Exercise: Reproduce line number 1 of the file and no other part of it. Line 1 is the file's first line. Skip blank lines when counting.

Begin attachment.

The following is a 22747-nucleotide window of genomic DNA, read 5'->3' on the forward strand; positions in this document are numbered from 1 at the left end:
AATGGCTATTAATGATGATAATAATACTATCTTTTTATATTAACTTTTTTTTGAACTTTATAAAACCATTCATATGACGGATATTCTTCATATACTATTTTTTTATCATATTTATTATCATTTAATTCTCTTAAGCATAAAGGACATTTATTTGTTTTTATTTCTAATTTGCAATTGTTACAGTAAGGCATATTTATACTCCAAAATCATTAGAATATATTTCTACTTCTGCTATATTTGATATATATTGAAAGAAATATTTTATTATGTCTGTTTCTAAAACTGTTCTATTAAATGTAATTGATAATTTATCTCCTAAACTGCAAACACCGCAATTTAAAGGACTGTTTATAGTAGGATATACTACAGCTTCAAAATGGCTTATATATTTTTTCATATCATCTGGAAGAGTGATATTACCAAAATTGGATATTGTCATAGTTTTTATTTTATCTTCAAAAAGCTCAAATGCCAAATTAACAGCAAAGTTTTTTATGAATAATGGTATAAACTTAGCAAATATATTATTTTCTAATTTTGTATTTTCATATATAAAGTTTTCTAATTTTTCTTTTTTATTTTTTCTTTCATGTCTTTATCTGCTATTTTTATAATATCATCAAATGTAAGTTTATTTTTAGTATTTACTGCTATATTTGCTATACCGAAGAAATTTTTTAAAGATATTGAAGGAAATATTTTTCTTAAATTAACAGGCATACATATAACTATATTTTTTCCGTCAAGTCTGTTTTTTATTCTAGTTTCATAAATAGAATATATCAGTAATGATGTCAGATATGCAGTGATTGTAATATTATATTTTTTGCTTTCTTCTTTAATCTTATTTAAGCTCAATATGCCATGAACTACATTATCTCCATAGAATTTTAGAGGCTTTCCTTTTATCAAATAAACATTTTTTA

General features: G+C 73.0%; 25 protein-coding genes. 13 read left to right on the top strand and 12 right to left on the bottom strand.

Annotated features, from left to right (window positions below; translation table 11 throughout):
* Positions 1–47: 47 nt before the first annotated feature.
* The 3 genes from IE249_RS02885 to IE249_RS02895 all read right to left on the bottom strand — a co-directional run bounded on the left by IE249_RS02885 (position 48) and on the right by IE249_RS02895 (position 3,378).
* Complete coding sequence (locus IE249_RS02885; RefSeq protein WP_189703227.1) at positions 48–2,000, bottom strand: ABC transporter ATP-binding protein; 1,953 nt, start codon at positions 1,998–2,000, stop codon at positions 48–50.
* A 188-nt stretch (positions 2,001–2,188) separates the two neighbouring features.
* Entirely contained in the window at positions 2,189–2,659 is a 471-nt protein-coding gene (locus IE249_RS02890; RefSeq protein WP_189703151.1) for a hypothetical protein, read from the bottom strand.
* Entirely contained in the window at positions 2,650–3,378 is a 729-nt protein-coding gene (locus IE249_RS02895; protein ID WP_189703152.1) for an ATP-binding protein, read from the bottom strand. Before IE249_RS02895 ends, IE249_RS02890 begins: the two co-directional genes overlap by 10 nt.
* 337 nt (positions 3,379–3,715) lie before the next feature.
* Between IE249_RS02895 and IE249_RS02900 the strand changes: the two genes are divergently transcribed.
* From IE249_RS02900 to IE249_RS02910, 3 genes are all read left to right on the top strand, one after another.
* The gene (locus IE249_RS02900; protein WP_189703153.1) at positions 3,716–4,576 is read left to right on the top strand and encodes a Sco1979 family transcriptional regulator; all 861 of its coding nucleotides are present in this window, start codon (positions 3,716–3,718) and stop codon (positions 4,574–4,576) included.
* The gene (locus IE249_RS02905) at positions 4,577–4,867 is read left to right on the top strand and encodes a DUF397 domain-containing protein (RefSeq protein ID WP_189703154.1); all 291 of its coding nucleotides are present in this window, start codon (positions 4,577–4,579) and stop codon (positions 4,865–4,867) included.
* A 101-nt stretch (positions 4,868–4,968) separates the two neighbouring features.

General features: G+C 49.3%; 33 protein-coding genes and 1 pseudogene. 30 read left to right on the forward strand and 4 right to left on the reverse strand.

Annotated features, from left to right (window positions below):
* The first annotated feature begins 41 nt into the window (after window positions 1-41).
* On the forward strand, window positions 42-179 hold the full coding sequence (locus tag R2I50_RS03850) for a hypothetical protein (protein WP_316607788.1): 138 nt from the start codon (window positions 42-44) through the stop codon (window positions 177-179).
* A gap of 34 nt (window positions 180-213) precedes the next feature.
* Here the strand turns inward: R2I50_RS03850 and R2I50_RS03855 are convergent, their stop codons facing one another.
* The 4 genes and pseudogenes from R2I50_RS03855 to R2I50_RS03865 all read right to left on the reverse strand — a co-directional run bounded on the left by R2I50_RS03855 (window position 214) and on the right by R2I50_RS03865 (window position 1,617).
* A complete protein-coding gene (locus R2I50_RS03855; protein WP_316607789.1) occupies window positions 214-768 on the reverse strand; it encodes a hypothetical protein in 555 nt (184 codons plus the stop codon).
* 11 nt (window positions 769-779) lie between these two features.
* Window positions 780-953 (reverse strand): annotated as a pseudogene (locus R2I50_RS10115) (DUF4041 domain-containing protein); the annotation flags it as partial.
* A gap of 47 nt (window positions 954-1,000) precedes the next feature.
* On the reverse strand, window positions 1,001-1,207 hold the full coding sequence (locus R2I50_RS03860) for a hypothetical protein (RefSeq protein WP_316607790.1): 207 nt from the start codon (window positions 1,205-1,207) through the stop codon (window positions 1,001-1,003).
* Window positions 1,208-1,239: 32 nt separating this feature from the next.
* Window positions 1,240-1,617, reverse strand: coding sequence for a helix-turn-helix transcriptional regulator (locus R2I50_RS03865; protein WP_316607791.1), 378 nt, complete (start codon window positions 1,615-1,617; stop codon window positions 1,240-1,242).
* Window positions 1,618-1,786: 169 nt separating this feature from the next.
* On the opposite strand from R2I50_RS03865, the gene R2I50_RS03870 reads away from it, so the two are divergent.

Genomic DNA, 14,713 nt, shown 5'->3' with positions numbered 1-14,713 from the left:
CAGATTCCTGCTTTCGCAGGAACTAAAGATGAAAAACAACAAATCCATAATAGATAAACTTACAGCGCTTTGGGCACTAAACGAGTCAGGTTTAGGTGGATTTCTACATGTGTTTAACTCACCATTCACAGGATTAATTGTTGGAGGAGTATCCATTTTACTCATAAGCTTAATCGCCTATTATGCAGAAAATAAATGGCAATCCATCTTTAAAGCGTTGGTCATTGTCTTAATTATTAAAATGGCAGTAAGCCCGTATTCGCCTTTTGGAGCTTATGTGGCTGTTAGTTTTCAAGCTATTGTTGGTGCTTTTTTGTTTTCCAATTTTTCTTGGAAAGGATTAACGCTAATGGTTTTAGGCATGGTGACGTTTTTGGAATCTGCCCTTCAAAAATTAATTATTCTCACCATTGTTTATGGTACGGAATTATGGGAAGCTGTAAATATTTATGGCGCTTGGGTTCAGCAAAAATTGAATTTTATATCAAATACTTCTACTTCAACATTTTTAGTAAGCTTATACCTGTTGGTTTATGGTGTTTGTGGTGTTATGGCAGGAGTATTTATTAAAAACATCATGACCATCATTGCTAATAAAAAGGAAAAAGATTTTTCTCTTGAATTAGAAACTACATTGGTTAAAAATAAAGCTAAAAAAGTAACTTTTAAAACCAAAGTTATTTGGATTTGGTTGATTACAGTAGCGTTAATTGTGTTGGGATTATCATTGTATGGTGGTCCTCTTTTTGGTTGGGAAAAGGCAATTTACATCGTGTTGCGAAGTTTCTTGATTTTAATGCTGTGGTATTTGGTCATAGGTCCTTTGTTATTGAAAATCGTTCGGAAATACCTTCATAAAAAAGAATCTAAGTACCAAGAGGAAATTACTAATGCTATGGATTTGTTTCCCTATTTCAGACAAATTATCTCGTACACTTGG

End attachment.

The following is a 22747-nucleotide window of genomic DNA, read 5'->3' on the forward strand; positions in this document are numbered from 1 at the left end: